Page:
Bolting Begins
 
 

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Bolting Begins

This is a discussion on Bolting Begins within the Horse Training forums, part of the Training Horses category

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    • 4 Post By Palomine

     
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        04-20-2012, 08:26 PM
      #1
    Foal
    Bolting Begins

    I have recently (for four weeks) gotten a seven year old appaloosa mare that was used as a lesson horse and a birthday party horse by a nearby trainer. We trust the trainer, and she had no problems with this horse (or else she would not have used her for birthday parties.) We have given her about 3 weeks to adjust to her new home before attempting to ride her. She is pastured, but we do walk her everyday on a rope we walk her through a pasture to expose her to our dogs and surroundings. We have done short walks in the saddle and even put our children on her while we led her. We didn't want to rush things during her adjustment to a new home. During a walk yesterday, we were walking like normal. She reared, bolted and was gone for 20 minutes before returning to stand next to her pen. I am terrified, since I have put my children on her and never had her do this. I can't figure out what spooked her. Her former owner said she probably just wanted to run and wasn't spooked and that I probably gave her too much slack in the rope. I had NO indication of any anxiety; no stomping, blowing, jerking...nothing. What can I do to help prevent this from happening again? Do I need to keep her in the pen and do more ground work?
         
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        04-20-2012, 08:41 PM
      #2
    Green Broke
    The reason, more than likely that the other person never had this bolting issue happen, is she had horse in a very controlled environment. Not where there is pasture to take off in. And horses know when someone doesn't know what they are doing with horses, and will take full advantage.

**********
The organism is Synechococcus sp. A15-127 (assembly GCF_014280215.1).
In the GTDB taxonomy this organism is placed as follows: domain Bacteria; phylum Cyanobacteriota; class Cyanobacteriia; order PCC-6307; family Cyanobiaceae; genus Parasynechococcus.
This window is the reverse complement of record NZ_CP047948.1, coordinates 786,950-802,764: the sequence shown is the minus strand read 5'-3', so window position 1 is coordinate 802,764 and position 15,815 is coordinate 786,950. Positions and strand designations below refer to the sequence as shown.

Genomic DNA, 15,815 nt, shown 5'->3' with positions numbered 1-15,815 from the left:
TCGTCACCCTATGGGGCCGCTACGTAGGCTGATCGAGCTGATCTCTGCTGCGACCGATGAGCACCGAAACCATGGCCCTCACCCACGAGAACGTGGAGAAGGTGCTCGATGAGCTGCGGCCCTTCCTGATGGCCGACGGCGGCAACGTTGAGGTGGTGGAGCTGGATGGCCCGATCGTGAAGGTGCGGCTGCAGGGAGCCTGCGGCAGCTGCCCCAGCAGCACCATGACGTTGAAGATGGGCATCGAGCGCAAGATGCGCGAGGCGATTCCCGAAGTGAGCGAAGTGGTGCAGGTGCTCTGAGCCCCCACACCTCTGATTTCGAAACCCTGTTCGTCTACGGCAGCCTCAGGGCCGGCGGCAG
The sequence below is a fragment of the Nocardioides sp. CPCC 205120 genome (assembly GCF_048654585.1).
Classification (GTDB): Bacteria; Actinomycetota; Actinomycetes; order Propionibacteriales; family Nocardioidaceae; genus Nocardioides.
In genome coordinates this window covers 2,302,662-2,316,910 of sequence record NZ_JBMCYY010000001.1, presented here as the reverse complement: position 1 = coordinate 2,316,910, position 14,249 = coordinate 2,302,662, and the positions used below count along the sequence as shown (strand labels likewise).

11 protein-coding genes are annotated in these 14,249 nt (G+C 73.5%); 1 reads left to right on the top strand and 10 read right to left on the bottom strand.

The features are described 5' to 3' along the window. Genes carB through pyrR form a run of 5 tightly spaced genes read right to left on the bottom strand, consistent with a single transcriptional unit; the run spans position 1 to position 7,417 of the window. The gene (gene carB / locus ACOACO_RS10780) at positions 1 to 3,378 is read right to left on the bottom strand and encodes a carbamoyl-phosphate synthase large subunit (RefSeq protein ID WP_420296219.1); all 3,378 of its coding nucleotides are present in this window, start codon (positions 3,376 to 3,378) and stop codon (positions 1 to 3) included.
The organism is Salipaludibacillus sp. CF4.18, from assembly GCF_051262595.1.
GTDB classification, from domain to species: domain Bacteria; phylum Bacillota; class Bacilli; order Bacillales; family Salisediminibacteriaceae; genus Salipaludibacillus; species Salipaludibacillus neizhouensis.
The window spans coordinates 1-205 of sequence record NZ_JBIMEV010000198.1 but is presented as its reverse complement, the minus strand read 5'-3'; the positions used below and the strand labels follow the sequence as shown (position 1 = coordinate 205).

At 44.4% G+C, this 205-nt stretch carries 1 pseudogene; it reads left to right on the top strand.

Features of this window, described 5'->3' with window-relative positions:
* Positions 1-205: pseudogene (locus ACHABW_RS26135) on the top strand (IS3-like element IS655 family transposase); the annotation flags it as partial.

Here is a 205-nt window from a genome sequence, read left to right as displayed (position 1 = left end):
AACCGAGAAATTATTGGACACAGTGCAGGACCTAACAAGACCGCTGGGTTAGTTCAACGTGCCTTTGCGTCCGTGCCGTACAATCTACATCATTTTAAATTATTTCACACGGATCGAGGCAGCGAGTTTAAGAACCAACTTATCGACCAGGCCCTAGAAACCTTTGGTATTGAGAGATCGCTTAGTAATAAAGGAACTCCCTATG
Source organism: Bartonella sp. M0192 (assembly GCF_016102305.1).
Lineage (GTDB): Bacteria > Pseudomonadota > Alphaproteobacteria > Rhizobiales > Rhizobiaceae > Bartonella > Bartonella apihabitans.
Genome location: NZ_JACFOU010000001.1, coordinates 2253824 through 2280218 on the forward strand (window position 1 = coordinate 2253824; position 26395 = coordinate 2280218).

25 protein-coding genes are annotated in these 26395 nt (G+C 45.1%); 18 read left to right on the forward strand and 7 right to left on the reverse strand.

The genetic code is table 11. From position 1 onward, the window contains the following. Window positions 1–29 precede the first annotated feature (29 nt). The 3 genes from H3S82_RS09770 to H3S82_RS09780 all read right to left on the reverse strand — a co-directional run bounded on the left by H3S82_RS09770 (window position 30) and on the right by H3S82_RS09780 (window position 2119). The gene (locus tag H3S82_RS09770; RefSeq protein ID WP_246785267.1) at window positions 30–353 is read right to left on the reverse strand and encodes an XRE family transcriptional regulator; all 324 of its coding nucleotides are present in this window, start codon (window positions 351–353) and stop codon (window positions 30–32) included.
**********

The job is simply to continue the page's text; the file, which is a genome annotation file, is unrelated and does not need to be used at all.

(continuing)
I've had horses that were never any trouble at all for me, or my kids. But let someone else try to work with them? Like the horse had just come in off the open range and was fighting for its life.


    Secondly, horses are not dogs. They don't need handwalking except per vet's orders for health issues. She has been in the pasture. She has seen the surroundings, and whether you show her everything or not? She will react as she wants to when she decides to.

    And too, if during your "walks" with her, you have been letting her wander, stop when she wants to, go when she wants to, or ignored her behavior? You are setting up the types of problems you are beginning to have with horse.

    Humans have to be the leaders, in walking, leading, working around, feeding, or what have you. They aren't your best buddy like a dog, they are horses, and they respond to a strong leader. Any indication that they can boss the human, and they will do so.

    And as you have found out, horses think on their own. They can and will decide to do something, and then do it.

    I imagine though, horse was giving signs it was contemplating taking off. One ear forwards, one back, a lightness in the body, ignoring you with her eyes, a lift of head...you just missed it, either because you weren't paying attention, or because you don't know what to look for.

    Ground work will not do nearly as much as treating this horse like a horse, and putting yourself in the leadership position. If handling in other areas does not change, more ground work will do nothing.
    Cherie, boots, Foxhunter and 1 others like this.
         
        04-21-2012, 01:24 AM
      #3
    Yearling